Scaffold Contractor’s Ancillary Asbestos License Advice
20th January 2014
The industry Tom-toms have been beating with regard to licensable asbestos works and this has lead to several of our clients asking, ‘When exactly, do scaffold companies need to hold an ancillary Asbestos License to enable them to carry out scaffolding work?’
The recent publication (December 2013) of the Approved Code of Practice (ACoP) for the Control of Asbestos Regulations 2012 seems to have caused some confusion, with some now believing that any and all scaffolding work requires a license. This is not the case.
The ACoP states, ‘Erecting scaffolding when it is foreseeable that the asbestos may be disturbed, and/or when the scaffold forms part of an enclosure will be licensable work’. A scaffold framework used to construct the enclosure does not necessarily form part of the enclosure and consequently this does not mean by default that the works are licensable.
However, the wording ‘Erecting scaffolding when it is foreseeable that the asbestos may be disturbed’ is significant because if there is a foreseeable risk of disturbance (and therefore exposure to operatives) then the work does become licensable. This would be the case if scaffolding work was being carried adjacent to asbestos that was in poor (friable) condition and could be disturbed or if works were taking place inside an enclosure.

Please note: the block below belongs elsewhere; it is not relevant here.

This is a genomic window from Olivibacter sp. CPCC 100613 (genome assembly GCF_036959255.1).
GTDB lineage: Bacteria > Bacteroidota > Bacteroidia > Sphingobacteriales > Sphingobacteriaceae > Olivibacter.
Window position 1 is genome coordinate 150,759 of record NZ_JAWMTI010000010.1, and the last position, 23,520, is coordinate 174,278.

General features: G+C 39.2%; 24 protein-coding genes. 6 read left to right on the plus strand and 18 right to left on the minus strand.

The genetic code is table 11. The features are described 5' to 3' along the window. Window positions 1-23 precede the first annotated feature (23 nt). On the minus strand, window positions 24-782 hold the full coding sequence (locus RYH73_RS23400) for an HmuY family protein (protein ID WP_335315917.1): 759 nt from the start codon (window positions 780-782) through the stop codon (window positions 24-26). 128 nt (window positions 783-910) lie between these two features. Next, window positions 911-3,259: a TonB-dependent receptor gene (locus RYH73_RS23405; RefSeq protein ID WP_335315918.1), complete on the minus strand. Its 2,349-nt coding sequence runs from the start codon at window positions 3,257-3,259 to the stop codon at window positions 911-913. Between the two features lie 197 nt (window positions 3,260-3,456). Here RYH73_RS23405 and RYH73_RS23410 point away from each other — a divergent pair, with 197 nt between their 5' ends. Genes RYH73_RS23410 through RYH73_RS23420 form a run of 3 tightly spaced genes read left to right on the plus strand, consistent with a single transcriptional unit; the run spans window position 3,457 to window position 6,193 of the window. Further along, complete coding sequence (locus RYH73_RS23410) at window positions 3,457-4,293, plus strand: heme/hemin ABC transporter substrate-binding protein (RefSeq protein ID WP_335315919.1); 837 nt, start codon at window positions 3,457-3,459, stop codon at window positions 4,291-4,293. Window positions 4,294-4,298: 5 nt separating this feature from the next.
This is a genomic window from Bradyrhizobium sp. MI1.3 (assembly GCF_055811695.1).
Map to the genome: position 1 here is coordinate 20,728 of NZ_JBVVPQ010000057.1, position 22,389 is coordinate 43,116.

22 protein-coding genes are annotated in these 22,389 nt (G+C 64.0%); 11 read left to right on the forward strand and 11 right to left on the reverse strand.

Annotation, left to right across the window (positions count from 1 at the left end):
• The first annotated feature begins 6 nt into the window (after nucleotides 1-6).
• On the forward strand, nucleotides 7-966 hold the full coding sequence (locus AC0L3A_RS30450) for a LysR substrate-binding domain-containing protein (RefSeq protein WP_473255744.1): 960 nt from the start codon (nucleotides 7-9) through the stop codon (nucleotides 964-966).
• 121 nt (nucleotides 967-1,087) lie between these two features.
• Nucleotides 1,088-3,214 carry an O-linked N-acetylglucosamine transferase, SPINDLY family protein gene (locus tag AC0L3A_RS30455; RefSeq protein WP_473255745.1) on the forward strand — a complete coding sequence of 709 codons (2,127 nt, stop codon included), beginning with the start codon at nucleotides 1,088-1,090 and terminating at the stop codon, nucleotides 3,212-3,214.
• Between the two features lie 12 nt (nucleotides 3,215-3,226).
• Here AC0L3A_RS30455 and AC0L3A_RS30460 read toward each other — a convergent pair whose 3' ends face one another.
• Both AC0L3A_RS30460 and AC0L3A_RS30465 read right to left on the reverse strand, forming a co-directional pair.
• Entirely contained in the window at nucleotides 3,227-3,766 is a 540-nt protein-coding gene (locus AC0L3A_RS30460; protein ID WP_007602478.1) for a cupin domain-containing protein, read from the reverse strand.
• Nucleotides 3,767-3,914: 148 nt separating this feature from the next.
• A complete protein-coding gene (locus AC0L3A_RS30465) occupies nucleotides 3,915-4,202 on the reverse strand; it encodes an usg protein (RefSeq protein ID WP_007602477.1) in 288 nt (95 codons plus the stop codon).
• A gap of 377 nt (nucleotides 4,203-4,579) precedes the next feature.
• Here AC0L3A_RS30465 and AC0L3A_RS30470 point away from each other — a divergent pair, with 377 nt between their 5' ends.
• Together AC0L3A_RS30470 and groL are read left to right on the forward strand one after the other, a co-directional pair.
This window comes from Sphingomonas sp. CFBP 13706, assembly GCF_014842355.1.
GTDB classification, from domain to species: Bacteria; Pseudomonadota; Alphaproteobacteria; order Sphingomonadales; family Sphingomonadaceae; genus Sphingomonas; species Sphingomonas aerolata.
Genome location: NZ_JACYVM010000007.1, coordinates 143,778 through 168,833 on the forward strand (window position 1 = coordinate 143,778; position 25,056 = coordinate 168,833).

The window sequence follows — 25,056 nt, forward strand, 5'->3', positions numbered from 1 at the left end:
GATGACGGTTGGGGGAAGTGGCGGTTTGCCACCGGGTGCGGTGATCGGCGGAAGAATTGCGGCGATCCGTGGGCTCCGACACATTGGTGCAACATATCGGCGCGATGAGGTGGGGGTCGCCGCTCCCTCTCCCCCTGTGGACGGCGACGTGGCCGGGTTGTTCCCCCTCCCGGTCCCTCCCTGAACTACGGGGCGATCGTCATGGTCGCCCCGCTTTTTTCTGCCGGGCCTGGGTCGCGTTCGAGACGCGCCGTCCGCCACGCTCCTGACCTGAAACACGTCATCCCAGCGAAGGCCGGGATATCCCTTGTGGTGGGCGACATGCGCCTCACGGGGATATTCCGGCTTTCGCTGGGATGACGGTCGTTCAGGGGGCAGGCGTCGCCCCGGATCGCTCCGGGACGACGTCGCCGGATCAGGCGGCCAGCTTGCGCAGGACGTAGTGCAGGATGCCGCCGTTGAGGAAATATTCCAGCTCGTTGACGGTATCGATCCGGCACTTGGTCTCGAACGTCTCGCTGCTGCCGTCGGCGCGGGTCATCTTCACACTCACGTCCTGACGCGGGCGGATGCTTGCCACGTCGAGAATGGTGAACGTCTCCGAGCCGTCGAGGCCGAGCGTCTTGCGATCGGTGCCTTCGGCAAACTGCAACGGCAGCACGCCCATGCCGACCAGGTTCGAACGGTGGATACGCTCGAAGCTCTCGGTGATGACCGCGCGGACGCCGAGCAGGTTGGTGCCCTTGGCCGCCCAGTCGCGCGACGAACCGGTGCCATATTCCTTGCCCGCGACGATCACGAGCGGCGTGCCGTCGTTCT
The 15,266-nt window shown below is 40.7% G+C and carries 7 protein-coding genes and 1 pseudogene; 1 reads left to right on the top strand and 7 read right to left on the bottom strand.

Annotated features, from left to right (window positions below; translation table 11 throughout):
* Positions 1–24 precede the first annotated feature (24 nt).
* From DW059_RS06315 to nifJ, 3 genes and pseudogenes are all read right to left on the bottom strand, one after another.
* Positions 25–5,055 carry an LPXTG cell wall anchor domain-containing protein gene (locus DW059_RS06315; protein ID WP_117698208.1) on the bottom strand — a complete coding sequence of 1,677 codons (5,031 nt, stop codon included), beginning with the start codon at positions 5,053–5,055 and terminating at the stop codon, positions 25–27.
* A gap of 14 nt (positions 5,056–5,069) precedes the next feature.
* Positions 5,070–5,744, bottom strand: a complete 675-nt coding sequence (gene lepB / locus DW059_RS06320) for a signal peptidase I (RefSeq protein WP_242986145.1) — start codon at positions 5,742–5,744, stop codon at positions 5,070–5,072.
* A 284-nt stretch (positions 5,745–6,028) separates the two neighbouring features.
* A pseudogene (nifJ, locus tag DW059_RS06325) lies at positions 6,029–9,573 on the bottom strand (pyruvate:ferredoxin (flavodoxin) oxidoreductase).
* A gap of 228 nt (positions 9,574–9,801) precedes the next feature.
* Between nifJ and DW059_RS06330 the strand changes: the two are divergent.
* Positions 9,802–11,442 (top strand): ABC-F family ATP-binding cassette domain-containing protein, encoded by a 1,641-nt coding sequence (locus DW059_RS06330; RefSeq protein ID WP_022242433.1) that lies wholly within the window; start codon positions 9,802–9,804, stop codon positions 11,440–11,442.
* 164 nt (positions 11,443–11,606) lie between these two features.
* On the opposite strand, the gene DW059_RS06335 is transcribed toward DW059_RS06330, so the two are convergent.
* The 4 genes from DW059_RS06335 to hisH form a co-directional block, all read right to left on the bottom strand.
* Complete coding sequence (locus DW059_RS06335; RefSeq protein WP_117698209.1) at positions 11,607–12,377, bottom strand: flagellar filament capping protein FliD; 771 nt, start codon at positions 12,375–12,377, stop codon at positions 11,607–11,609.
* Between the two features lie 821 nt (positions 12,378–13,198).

The Asbestos Liaison Group (ALG) is a forum of key stakeholders (HSE, ARCA, ACAD, NASC and Union representatives etc) that works together to promote best standards and practice in relation to control and work with asbestos. Periodically, they produce memos that are intended to serve as guidance for reducing the level of asbestos related diseases and in November 2010, they produced a memo that outlined their position in relation to Ancillary Asbestos Licenses. The memo is available here.
Should you require any further advice on this matter, please contact your Simian Account Manager.